Hairdressers and bartenders would be recruited to combat domestic abuse if a proposal to train them in identifying and reporting family violence is accepted.
The association representing hairdressers has supported the recommendation because many clients are comfortable disclosing highly personal matters to their hairdressers.
State Labor MP for Wendouree Sharon Knight, who has worked in sexual assault and crisis support services for more than 25 years, made the recommendation in her submission to the Royal Commission into Family Violence.
Ms Knight said bar staff and hairdressers could be trained to recognise signs of family violence and refer it to appropriate agencies.
“They are good resources that we haven’t really looked at fully yet,” she said.
Hair and Beauty Industry Association chief executive Sandra Campitelli said customers often placed enormous trust in their hairdressers.
She said clients were often very loyal and built up relationships with hairdressers over long periods.
“It’s quite probable that somebody might talk about some sort of violence that’s happening,” she said. “I hear some frightful stories about how much clients offload onto hairdressers. Clients will say ‘my hairdresser helped me through my divorce’.”
Ms Campitelli welcomed the proposal to train hairdressers in identifying family violence but stressed it must be done carefully.
She said the industry employed workers as young as 16 and their well-being also needed to be considered.
“We don’t want them becoming stressed because they have to deal with it as well.”
Ms Knight’s submission, which focuses on rural and regional issues, recommends family violence support services work with farm field days and women’s health services so abuse victims can get help discreetly.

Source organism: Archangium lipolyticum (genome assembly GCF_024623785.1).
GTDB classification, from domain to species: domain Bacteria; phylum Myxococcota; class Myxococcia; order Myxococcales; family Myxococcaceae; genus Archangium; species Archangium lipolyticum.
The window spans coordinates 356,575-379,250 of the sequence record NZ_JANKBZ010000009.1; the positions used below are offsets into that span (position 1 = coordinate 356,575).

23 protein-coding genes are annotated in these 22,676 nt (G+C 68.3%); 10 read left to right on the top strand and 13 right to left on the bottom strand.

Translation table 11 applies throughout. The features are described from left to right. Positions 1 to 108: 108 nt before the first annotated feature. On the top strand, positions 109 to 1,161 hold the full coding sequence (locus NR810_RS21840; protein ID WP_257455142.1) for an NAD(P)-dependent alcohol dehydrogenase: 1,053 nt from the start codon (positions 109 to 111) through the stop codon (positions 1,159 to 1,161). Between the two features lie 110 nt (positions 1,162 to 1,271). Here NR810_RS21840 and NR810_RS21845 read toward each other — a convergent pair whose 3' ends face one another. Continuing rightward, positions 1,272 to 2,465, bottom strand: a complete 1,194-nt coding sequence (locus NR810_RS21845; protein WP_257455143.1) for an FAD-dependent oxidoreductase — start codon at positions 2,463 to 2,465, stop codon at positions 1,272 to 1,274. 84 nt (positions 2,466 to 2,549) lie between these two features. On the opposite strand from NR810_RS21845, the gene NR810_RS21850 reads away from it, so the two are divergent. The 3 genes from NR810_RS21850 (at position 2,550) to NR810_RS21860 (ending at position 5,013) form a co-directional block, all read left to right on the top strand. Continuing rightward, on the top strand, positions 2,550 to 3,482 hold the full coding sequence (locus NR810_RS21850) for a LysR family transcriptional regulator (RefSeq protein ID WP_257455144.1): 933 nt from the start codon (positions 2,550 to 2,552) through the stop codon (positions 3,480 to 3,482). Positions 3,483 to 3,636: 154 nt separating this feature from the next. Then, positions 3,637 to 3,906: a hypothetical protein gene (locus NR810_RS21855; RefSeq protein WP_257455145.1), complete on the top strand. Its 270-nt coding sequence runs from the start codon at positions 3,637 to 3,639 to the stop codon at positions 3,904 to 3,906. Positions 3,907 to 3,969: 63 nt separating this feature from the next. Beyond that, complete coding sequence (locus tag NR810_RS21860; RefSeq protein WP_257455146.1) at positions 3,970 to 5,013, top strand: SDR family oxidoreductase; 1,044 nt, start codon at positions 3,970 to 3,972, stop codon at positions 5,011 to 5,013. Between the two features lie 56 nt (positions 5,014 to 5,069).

“To walk in a clearly labelled building could be impossible,” she said.
The submission says intimate regional communities can be a problem for women suffering in abusive relationships.
“Social isolation can also be about knowing the community too well. If your abuser is seen as an upstanding or outstanding member of the community it may be difficult to report them to the local authorities,” it said.
The submission also calls for a review of public transport options for rural and regional Victoria where it is less frequent than metropolitan Melbourne.
“Women can often be isolated by their abuser through withholding car keys … or disabling cars. Without public transport there is not the means to escape a violent situation or attend counselling appointments.”
Many state government MPs have made submissions to the royal commission.
Carrum MP Sonya Kilkenny raised concerns about abuse perpetrators who “shop around” from one community legal centre to another, which left them conflicted and unable to act for the women.
For help in a crisis, call 000.
For help or information about family violence, call the Sexual Assault, Domestic Family Violence Counselling Service 1800 737 732. Online at www.1800respect.org.au.
The Men’s Referral Service 1300 766 491